Recent History of Vegetation Classification in the U.S.
The United States was late to recognize the need for a unified national vegetation classification. As early as 1973, international scientists working for the United Nations Educational Scientific Cultural Organization developed and adopted a worldwide vegetation classification system based largely on physiognomy (UNESCO 1973). Many countries also had successful vegetation classifications completed or under way (Rodwell et al. 1995). The UNESCO system was not generally adopted in the United States because it was perceived as being not detailed enough to be useful at a local level. At that time, there was little recognition of the parallel importance of regional context with localized content, and the value of a single national classification system was not acknowledged. Some federal land management agencies produced vegetation classifications, maps, and other information about public lands that they administered, but these projects typically were limited in scope and geography (Ellis et al. 1977).
In the late 1970s, TNC initiated state natural heritage programs. Inventories of rare species and community "element occurrences" were produced as part of state agency surveys, and some state-specific community classification systems were developed. Although many state natural heritage programs began collecting descriptions of plant communities by the early 1980s, the development of state-level classifications was not widespread until the mid-1990s, driven largely by a coordinated effort to map existing vegetation.
In the early 1980s, five federal agencies tried to develop a national classification system integrating vegetation, soils, water, and landform (Driscoll et al. 1984). The vegetation criteria were based on a potential taxonomic hierarchy. One obstacle was identifying potential vegetation types for inventory sites when taxonomies and keys for the floristic-based levels were available for only a few regions in the country. A second obstacle was that the system was designed primarily for aggregating plot data; little attention was paid to mapping systems and methods for mapping land cover. Third, the classification could deal only with potential, not existing, vegetation.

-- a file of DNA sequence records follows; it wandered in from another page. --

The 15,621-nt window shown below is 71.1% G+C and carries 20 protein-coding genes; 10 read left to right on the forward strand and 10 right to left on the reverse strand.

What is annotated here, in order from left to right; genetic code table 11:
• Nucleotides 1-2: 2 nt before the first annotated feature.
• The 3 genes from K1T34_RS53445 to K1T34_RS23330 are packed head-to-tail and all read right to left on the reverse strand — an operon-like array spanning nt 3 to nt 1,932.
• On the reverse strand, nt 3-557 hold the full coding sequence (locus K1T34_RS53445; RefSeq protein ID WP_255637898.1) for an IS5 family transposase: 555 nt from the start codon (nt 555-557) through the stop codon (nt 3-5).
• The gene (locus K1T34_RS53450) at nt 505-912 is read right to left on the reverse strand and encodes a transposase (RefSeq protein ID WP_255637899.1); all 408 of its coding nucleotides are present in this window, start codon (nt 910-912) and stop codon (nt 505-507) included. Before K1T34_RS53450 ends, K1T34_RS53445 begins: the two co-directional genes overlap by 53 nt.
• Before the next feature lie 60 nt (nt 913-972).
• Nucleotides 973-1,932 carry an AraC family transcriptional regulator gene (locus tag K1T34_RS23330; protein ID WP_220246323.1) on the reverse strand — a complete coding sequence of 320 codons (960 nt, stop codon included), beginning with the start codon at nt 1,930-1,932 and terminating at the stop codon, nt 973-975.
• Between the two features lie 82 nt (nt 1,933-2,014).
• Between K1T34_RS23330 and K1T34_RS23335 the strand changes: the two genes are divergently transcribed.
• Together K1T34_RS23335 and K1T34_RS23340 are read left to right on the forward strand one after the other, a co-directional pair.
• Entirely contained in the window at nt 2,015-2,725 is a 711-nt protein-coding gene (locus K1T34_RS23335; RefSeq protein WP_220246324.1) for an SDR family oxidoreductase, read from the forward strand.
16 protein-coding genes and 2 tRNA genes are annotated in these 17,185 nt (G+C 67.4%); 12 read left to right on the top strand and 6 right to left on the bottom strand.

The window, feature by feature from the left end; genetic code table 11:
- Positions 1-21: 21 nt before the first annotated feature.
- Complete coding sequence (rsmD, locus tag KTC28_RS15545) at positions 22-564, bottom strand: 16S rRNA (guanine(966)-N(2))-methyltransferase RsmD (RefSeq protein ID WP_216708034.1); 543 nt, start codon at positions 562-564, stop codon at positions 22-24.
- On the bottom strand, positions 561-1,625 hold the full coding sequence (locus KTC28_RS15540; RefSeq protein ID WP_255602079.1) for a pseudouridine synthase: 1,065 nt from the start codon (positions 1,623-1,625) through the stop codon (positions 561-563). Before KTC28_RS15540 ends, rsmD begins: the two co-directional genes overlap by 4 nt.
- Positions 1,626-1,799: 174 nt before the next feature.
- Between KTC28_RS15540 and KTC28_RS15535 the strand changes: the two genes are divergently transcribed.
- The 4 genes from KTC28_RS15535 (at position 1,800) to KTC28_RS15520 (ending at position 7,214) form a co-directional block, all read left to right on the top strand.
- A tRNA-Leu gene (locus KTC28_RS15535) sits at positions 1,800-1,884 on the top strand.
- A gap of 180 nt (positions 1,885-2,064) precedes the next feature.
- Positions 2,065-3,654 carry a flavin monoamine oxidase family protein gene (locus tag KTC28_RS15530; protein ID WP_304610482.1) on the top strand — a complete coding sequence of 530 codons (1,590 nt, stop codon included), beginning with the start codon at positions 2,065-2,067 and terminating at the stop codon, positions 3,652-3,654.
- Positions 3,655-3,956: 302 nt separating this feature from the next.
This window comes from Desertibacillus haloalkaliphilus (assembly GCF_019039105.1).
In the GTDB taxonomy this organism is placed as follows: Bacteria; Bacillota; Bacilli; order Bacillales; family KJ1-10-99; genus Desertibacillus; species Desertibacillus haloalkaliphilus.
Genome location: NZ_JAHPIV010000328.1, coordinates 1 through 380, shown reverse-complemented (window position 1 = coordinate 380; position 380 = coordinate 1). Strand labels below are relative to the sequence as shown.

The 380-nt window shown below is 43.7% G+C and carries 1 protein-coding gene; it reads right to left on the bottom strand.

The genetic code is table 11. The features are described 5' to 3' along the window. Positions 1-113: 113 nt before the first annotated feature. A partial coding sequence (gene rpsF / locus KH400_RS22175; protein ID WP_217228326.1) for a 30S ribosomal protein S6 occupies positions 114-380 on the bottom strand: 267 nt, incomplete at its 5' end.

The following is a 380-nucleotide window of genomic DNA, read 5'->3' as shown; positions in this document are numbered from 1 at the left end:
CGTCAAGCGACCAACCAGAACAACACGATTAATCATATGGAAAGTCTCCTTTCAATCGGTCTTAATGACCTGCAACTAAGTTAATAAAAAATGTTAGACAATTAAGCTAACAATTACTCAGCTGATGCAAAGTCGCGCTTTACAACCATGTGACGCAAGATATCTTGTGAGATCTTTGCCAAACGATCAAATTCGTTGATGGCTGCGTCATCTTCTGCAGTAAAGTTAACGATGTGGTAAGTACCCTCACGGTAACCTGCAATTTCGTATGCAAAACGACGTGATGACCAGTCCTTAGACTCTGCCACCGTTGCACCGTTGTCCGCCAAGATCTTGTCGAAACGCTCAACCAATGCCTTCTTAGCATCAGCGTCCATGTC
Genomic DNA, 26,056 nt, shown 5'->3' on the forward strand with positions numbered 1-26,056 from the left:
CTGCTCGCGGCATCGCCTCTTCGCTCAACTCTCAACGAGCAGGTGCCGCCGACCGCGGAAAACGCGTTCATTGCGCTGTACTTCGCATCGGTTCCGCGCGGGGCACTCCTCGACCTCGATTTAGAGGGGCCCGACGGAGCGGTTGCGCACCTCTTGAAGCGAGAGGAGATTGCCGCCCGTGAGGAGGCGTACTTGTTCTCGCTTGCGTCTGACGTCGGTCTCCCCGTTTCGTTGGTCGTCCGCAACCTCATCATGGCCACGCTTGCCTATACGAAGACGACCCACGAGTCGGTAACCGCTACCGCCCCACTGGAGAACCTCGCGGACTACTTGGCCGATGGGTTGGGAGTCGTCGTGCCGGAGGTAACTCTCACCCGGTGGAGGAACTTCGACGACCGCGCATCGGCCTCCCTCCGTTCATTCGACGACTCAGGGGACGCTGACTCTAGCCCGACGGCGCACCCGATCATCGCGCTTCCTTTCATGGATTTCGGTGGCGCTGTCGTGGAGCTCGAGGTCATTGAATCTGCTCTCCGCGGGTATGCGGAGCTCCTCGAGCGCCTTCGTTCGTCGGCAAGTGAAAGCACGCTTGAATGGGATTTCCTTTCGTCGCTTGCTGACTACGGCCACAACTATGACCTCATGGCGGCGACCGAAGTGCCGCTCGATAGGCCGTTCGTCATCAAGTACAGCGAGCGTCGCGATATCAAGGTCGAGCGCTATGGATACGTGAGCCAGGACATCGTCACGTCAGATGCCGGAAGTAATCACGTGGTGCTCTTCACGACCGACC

In the late 1980s, the U.S. Fish and Wildlife Service initiated a research project that became the National Gap Analysis Program (GAP). In 1990, GAP began supporting TNCs effort to develop a national system (Jennings 1993) which started by compiling and standardizing regional (multistate) classifications from state natural heritage programs. Supported by GAP and the National Park Vegetation Mapping Program, Grossman et al. (1994) drafted the basis for what is now recognized as the National Vegetation Classification (NVC).